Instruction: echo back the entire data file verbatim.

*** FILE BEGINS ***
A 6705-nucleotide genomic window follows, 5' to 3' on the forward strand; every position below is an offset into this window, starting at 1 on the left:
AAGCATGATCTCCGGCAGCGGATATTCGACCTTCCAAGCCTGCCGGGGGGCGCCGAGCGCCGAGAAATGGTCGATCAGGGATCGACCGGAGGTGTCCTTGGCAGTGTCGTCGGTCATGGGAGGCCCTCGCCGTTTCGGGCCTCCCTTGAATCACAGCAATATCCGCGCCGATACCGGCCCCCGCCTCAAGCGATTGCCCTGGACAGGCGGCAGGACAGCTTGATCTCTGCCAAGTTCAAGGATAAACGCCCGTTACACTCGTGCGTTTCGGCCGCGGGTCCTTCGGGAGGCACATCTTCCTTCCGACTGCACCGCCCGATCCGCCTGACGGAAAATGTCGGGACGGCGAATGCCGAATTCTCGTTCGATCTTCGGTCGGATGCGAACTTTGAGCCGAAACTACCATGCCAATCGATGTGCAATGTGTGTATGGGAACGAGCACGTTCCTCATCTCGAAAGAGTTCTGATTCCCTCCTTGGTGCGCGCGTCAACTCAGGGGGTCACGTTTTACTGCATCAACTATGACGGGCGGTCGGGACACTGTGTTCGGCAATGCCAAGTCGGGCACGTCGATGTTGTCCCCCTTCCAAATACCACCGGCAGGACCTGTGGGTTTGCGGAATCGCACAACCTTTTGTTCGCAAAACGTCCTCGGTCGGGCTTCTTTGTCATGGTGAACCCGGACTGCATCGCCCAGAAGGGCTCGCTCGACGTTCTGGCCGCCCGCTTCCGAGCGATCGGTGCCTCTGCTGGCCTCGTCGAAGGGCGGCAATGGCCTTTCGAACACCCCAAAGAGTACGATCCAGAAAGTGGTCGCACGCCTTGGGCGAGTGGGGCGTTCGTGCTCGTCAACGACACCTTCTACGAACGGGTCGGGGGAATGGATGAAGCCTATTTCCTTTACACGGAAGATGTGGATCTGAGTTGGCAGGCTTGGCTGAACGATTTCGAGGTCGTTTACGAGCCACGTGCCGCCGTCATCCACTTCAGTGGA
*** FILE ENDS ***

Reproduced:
A 6705-nucleotide genomic window follows, 5' to 3' on the forward strand; every position below is an offset into this window, starting at 1 on the left:
AAGCATGATCTCCGGCAGCGGATATTCGACCTTCCAAGCCTGCCGGGGGGCGCCGAGCGCCGAGAAATGGTCGATCAGGGATCGACCGGAGGTGTCCTTGGCAGTGTCGTCGGTCATGGGAGGCCCTCGCCGTTTCGGGCCTCCCTTGAATCACAGCAATATCCGCGCCGATACCGGCCCCCGCCTCAAGCGATTGCCCTGGACAGGCGGCAGGACAGCTTGATCTCTGCCAAGTTCAAGGATAAACGCCCGTTACACTCGTGCGTTTCGGCCGCGGGTCCTTCGGGAGGCACATCTTCCTTCCGACTGCACCGCCCGATCCGCCTGACGGAAAATGTCGGGACGGCGAATGCCGAATTCTCGTTCGATCTTCGGTCGGATGCGAACTTTGAGCCGAAACTACCATGCCAATCGATGTGCAATGTGTGTATGGGAACGAGCACGTTCCTCATCTCGAAAGAGTTCTGATTCCCTCCTTGGTGCGCGCGTCAACTCAGGGGGTCACGTTTTACTGCATCAACTATGACGGGCGGTCGGGACACTGTGTTCGGCAATGCCAAGTCGGGCACGTCGATGTTGTCCCCCTTCCAAATACCACCGGCAGGACCTGTGGGTTTGCGGAATCGCACAACCTTTTGTTCGCAAAACGTCCTCGGTCGGGCTTCTTTGTCATGGTGAACCCGGACTGCATCGCCCAGAAGGGCTCGCTCGACGTTCTGGCCGCCCGCTTCCGAGCGATCGGTGCCTCTGCTGGCCTCGTCGAAGGGCGGCAATGGCCTTTCGAACACCCCAAAGAGTACGATCCAGAAAGTGGTCGCACGCCTTGGGCGAGTGGGGCGTTCGTGCTCGTCAACGACACCTTCTACGAACGGGTCGGGGGAATGGATGAAGCCTATTTCCTTTACACGGAAGATGTGGATCTGAGTTGGCAGGCTTGGCTGAACGATTTCGAGGTCGTTTACGAGCCACGTGCCGCCGTCATCCACTTCAGTGGA